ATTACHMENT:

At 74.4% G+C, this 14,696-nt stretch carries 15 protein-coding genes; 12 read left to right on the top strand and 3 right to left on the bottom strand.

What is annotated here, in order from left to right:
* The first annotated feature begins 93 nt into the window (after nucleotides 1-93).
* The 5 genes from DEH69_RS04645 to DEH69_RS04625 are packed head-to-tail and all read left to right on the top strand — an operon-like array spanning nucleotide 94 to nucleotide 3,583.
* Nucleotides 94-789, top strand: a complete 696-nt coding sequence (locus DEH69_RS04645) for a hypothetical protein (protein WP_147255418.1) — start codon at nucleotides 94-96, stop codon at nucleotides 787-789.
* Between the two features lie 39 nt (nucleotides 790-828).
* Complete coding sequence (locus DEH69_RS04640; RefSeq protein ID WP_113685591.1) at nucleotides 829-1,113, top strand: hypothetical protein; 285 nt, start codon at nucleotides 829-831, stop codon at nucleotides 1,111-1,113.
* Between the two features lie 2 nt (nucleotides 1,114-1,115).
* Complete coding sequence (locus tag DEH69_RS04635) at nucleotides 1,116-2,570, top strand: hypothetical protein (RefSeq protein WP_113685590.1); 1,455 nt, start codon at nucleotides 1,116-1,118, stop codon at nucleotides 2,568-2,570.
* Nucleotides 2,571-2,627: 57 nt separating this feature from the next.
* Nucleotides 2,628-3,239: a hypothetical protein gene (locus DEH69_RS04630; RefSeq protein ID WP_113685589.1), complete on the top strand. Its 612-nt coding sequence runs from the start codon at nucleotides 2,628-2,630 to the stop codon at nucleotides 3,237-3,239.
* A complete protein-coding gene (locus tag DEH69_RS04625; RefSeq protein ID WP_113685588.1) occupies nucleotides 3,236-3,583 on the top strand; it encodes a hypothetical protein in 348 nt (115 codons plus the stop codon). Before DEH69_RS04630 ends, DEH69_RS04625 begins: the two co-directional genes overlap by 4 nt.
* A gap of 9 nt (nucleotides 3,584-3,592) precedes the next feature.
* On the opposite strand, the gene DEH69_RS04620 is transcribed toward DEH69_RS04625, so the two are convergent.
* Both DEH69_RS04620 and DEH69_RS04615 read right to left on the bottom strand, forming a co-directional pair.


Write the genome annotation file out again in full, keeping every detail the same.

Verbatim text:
At 74.4% G+C, this 14,696-nt stretch carries 15 protein-coding genes; 12 read left to right on the top strand and 3 right to left on the bottom strand.

What is annotated here, in order from left to right:
* The first annotated feature begins 93 nt into the window (after nucleotides 1-93).
* The 5 genes from DEH69_RS04645 to DEH69_RS04625 are packed head-to-tail and all read left to right on the top strand — an operon-like array spanning nucleotide 94 to nucleotide 3,583.
* Nucleotides 94-789, top strand: a complete 696-nt coding sequence (locus DEH69_RS04645) for a hypothetical protein (protein WP_147255418.1) — start codon at nucleotides 94-96, stop codon at nucleotides 787-789.
* Between the two features lie 39 nt (nucleotides 790-828).
* Complete coding sequence (locus DEH69_RS04640; RefSeq protein ID WP_113685591.1) at nucleotides 829-1,113, top strand: hypothetical protein; 285 nt, start codon at nucleotides 829-831, stop codon at nucleotides 1,111-1,113.
* Between the two features lie 2 nt (nucleotides 1,114-1,115).
* Complete coding sequence (locus tag DEH69_RS04635) at nucleotides 1,116-2,570, top strand: hypothetical protein (RefSeq protein WP_113685590.1); 1,455 nt, start codon at nucleotides 1,116-1,118, stop codon at nucleotides 2,568-2,570.
* Nucleotides 2,571-2,627: 57 nt separating this feature from the next.
* Nucleotides 2,628-3,239: a hypothetical protein gene (locus DEH69_RS04630; RefSeq protein ID WP_113685589.1), complete on the top strand. Its 612-nt coding sequence runs from the start codon at nucleotides 2,628-2,630 to the stop codon at nucleotides 3,237-3,239.
* A complete protein-coding gene (locus tag DEH69_RS04625; RefSeq protein ID WP_113685588.1) occupies nucleotides 3,236-3,583 on the top strand; it encodes a hypothetical protein in 348 nt (115 codons plus the stop codon). Before DEH69_RS04630 ends, DEH69_RS04625 begins: the two co-directional genes overlap by 4 nt.
* A gap of 9 nt (nucleotides 3,584-3,592) precedes the next feature.
* On the opposite strand, the gene DEH69_RS04620 is transcribed toward DEH69_RS04625, so the two are convergent.
* Both DEH69_RS04620 and DEH69_RS04615 read right to left on the bottom strand, forming a co-directional pair.